Saturday, 5 July 2014

Why elections create tensions in Nigeria

                                         Election violence
Every election in Nigeria, from the chairmanship to the presidential election usually caused tensions across the land because leadership in this country is not about service to the people but avenue to amass illegal wealth. Therefore, aspirants and political parties do all manners of unthinkable things to win elections at all cost! Elections in Nigeria will hardly be devoid of tensions because of the unquantifiable benefits and other paraphernalia attached to elective offices. All these make the contestants to be desperate to win at all cost without adhering to the rule of the game. This is because winners of elections either through hook or crook become so powerful and weird enormous power as soon as they are sworn into offices.

The basic democratic ingredients which are transparency, fairness and freeness are lacking in Nigeria as elections are usually characterised by stuffing of ballot boxes, smuggling of ballot boxes, inflating of results etc. Thus, the 1964-65, 1979, 1983, 1993 and 2011 elections had negative effects on the nation. The 1964 elections held in December were inconclusive as the United Progressives Grand Alliance (UPGA) boycotted them but supplementary elections were held in March, 1965 in some areas in Eastern Region and Lagos. So, of the 15 million registered voters, only 4 million voted during the elections! In the defunct Western Region the NNDP won 88 seats out of 98 seats but Alhaji D.S. Adegbenro of the opposition UPGA proclaimed himself as the Premier of Western Region and appointed eight ministers. Subsequently, Chief S.L. Akintola was sworn in as the premier while Alhaji Adegbenro was arrested. There were violent demonstrations and chaos leading to the deaths of about 1000 people and the burning down of about 5000 houses in the infamous “operation wetee” a Yoruba parlance which means douse with petrol and set it ablaze!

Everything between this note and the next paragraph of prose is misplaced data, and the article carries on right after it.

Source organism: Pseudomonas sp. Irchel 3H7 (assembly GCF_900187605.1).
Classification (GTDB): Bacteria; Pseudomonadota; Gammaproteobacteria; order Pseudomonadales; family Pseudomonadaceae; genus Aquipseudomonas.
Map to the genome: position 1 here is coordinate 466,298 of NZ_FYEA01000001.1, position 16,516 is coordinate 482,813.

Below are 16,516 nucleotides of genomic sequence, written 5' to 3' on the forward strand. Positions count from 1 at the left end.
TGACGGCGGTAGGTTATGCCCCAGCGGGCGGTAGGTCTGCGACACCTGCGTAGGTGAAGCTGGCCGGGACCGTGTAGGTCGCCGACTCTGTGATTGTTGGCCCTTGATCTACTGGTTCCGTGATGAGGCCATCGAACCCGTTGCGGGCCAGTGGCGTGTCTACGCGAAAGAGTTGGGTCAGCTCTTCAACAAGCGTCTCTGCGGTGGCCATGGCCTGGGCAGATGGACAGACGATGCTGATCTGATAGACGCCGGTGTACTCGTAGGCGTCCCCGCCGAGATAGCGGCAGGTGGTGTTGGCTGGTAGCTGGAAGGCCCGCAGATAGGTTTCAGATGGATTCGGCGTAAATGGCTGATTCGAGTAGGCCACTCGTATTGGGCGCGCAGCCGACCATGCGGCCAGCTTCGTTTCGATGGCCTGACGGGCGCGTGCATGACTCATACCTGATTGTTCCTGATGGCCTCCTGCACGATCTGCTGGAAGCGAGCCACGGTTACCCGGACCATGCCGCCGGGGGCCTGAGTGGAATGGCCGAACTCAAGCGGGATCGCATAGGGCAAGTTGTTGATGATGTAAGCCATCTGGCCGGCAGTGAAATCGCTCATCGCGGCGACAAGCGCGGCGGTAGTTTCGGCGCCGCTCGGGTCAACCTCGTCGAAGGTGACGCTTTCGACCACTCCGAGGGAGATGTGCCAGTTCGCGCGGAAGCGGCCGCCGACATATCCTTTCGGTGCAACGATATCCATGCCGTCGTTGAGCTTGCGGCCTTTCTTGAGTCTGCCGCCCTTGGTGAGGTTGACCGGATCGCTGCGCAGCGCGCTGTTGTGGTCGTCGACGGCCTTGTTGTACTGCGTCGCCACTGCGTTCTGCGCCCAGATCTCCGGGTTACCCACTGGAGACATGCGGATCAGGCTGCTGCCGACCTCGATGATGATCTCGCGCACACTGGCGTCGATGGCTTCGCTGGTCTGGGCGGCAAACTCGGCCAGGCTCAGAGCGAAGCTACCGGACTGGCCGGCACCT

The dispute that trailed the 1964-65 elections snowballed into the 1966 military putsch which sacked the government of the Prime Minister, Sir Tafawa Balawa which also led to a three year civil war that came to an end in January 1970. The 1979 elections were not devoid of disputation and acrimony as regards the almighty mathematical riddle of 2/3 of 19 (states) in which the NPN formula of 12 2/3 was accepted and Ahlaji Shehu Shagari was declared winner. Again, the 1983 elections brought some shocks to the spines of most Nigerians especially in the old Ondo State where the defunct Federal Electoral Commission (FEDECO) attempted to falsify the results in favour of Chief Akin Omoboriowo, the candidate of the National Party of Nigeria (NPN) as against Chief Adekunle Ajasin the preferred candidate of the Unity Party (UPN) that truly won the election. The 1993 presidential election which was won by Chief M.K.O. Abiola but was annulled by President Ibrahim Babaginda, threw the country into great confusion that almost led to the disintegration of the country. The 2011 general elections adjudged to be the freest and fairest ever in the country were also visited by violence in some parts of the north. The violence that followed those elections still persists till date.
But why do elections create tensions in Nigeria? The reasons are not far-fetched as leadership in Nigeria is not about service to the people but an avenue to amass illegal wealth at the detriment of the masses. Thus, politicians elected or appointed into various offices become wealthy overnight. Leaders in Nigeria also wield enormous powers. Therefore, at the local government, the chairman is the most powerful person. The chairman controls the wealth in the local government area. At the state level, the governor is the most influential personality as he demonstrates great powers. He does all the appointments. Additionally, the governor decides how to expend the wealth of the state and where projects should also be located.
At the federal level, the president is the most powerful person on planet earth as he wields immense powers even more than the president of America! He is the Commander-in-Chief of the Armed Forces of Nigeria. He dictates the tune and chooses whoever should be who or what. He appoints whoever he wishes to appoint and does whatever he wishes without stiff oppositions from any quarters within his domain which is the whole country. Just as it is at both the local government and state levels so it is at the federal level as the president decides how the funds should be distributed. As the chairmen, governors and president have access to easy money so are their wives who were not elected but became first ladies with fat financial allocations.